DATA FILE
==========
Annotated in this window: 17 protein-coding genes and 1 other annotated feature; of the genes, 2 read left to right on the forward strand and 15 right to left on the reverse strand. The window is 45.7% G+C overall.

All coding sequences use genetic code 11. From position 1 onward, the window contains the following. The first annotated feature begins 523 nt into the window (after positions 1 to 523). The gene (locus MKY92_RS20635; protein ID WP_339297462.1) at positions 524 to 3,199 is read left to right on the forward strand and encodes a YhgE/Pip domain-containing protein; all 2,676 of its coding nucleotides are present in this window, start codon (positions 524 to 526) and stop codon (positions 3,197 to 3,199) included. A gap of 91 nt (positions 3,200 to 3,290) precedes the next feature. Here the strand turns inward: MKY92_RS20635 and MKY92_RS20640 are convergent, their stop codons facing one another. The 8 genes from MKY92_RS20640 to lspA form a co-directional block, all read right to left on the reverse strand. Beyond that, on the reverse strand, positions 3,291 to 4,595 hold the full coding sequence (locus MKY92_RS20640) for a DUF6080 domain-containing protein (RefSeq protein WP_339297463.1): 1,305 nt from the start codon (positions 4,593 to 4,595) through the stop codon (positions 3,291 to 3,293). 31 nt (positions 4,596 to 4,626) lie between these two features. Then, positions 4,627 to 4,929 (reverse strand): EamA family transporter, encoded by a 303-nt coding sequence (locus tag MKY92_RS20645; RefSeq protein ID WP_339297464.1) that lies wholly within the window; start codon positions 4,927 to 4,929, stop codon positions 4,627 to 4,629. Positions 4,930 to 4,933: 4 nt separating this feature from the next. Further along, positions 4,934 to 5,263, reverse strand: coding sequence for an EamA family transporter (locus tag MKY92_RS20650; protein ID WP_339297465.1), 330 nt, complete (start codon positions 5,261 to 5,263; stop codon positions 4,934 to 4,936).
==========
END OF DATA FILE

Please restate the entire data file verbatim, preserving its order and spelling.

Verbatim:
Annotated in this window: 17 protein-coding genes and 1 other annotated feature; of the genes, 2 read left to right on the forward strand and 15 right to left on the reverse strand. The window is 45.7% G+C overall.

All coding sequences use genetic code 11. From position 1 onward, the window contains the following. The first annotated feature begins 523 nt into the window (after positions 1 to 523). The gene (locus MKY92_RS20635; protein ID WP_339297462.1) at positions 524 to 3,199 is read left to right on the forward strand and encodes a YhgE/Pip domain-containing protein; all 2,676 of its coding nucleotides are present in this window, start codon (positions 524 to 526) and stop codon (positions 3,197 to 3,199) included. A gap of 91 nt (positions 3,200 to 3,290) precedes the next feature. Here the strand turns inward: MKY92_RS20635 and MKY92_RS20640 are convergent, their stop codons facing one another. The 8 genes from MKY92_RS20640 to lspA form a co-directional block, all read right to left on the reverse strand. Beyond that, on the reverse strand, positions 3,291 to 4,595 hold the full coding sequence (locus MKY92_RS20640) for a DUF6080 domain-containing protein (RefSeq protein WP_339297463.1): 1,305 nt from the start codon (positions 4,593 to 4,595) through the stop codon (positions 3,291 to 3,293). 31 nt (positions 4,596 to 4,626) lie between these two features. Then, positions 4,627 to 4,929 (reverse strand): EamA family transporter, encoded by a 303-nt coding sequence (locus tag MKY92_RS20645; RefSeq protein ID WP_339297464.1) that lies wholly within the window; start codon positions 4,927 to 4,929, stop codon positions 4,627 to 4,629. Positions 4,930 to 4,933: 4 nt separating this feature from the next. Further along, positions 4,934 to 5,263, reverse strand: coding sequence for an EamA family transporter (locus tag MKY92_RS20650; protein ID WP_339297465.1), 330 nt, complete (start codon positions 5,261 to 5,263; stop codon positions 4,934 to 4,936).